Skip to main content

Improv Quilting Basics

Lesson 3 of 7

Sewing: Set Up & Basics


Improv Quilting Basics

Lesson 3 of 7

Sewing: Set Up & Basics


Lesson Info

Sewing: Set Up & Basics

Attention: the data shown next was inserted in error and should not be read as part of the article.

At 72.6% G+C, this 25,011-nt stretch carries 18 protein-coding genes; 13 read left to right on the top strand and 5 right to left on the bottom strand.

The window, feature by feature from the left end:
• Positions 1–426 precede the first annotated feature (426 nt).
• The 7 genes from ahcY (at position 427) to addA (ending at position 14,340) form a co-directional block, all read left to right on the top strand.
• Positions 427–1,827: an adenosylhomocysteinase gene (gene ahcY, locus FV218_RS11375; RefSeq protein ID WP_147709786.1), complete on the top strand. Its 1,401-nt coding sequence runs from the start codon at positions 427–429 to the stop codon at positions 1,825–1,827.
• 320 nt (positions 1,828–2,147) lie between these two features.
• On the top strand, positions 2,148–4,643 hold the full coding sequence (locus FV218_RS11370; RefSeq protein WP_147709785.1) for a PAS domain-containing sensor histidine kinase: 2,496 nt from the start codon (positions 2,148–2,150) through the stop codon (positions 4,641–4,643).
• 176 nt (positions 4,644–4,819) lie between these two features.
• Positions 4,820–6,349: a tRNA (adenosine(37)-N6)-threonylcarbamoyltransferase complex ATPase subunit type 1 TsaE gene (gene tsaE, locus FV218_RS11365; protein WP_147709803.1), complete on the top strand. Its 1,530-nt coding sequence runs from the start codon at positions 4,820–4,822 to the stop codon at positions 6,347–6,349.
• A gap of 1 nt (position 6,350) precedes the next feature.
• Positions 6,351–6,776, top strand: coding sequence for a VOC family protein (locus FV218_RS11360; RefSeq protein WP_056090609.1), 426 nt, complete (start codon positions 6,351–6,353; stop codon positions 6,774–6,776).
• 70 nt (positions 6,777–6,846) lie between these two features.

So let's get teo setting it up a lot of improv is this success from comet comes from having a good flow while you're doing this and developing your own little rhythm for it. We all have different limitations and opportunities with where we so okay, I sold for a long time on my dining room table and now is have a dedicated room in my basement I'm quite lucky, but you're sowing said it makes a big difference. How I'm set up here is actually quite handy for me. I really believe in sort of an l or you set up for most people, and that means that you're able tio when you're sitting down, being able to sew and cut and press without standing up because if you have to constantly stand up, you're breaking your rhythm it's good for you to be standing up repeatedly but it's breaking your rhythm right and you want to be able to continue going as long as possible before you need to take that break. So in my space in the in the basement that I have now I can so but then I have to get up to cut and pr...